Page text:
UP AT THE top table, Victor Ortiz put his finger to his head and pulled the imaginary trigger before a wide smile lit up his face.
The WBC Welterweight champion was sitting on the stage of the Hudson Theatre in Midtown, Manhattan, just yards from the man he has wanted to fight for 15 years, back when he was a nine-year-old Mexican immigrant in Kansas.
Floyd Mayweather Jr was the main draw for the huge crowd at the old Broadway venue. But the organisers were keen to point out that the fighter, who agreed to a challenge from ‘Pretty Boy’ or ‘Money’ as he now prefers to be known, had an upbringing so rough that his story is every bit as engaging as that of the still unbeaten six-time champion.
He was working on cornfields as a 12-year-old and was abandoned by his parents by the time he was 13. Kicked around foster homes, he worked on the boxing skills he’d been taught by his father years previously and became champion of the world the hard way.
But still, he’ll be forgiven for his frustration at hearing his story of plucky-Latino-kid-makes-good again and again. When he finally got to the podium, he immediately went about crushing the cult of misery that sportswriters could hardly avoid when delving into his hard-luck background.
And afterwards, when we huddled around him, he dismissed it again.
In fact he was clearly more bitter at recent disappointments like media reaction to a 2009 defeat, only one of two in an otherwise impressive CV (22 knockouts in 29 victories).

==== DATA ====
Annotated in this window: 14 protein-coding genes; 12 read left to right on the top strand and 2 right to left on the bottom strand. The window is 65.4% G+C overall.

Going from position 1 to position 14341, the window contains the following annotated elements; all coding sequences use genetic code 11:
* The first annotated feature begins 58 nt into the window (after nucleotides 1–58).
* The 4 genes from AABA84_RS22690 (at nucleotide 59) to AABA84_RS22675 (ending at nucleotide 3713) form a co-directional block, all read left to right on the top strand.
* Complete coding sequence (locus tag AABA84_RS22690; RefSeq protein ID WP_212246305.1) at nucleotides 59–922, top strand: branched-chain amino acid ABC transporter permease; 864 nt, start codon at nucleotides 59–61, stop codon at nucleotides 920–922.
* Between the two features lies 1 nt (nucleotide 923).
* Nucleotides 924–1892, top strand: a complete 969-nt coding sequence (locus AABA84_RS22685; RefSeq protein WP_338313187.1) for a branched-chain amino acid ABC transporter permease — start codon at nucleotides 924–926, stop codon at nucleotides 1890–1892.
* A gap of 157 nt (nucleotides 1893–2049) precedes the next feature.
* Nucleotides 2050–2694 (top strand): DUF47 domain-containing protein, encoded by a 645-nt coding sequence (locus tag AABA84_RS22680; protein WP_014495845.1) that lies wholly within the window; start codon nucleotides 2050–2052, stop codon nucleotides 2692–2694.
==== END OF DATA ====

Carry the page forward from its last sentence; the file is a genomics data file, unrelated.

And admirably, Mayweather was equally keen to avoid the easy narrative and to rather talk up his opponent’s ability to go from defeat to world champion in the space of less than two years.
Watching Ortiz talk to the press was a joy. He found it hard to hide his disbelief when discussing his current position and when ‘Money’ Mayweather came knocking, the slice of the pay-per-view pie was the last thing on his mind.
“I know people are saying I’ll make a lot less money than him. I don’t care. All I have to my name is a Toyota. That’s not what it’s about right now.”
Nor is it about the Lear Jet he travelled in from his base in Ventura, California. That doesn’t mean it isn’t a thrill.
“I turned to my brother and I said this is real rags-to-riches shit. What are we doing on a Lear Jet? The stewardess said I was the strangest passenger she ever had. I wanted to help her clean up.”
Mayweather is on the flip side. Despite that Money smile, he finds it hard to hide his bitterness at his enemies in the media and was at pains to shift the blame back towards Manny Pacquiao and Bob Arum as the fight everyone wants to see gets tossed about like an anchored yacht on the horizon.
Floyd Mayweather, left, and Victor Ortiz face up in New York yesterday. (AP Photo/Mary Altaffer)
He says he wants his opponent, any opponent, to be tested closer to the bout. Ortiz has accepted.
It was my first time in the presence of either fighter, obviously, and while I understand and empathise with Mayweather’s flaws, I really hope Ortiz is good enough to beat him.
There is a rematch clause if that should come to pass, Ortiz confirmed yesterday. And he nonchalantly added that if he won those two, Pacquiao would be next on his list.
A boy can dream. Especially when that boy has lived through enough nightmares for one lifetime.
John Riordan writes a column for the Irish Examiner. He works as a freelance journalist in New York; check out his blog here.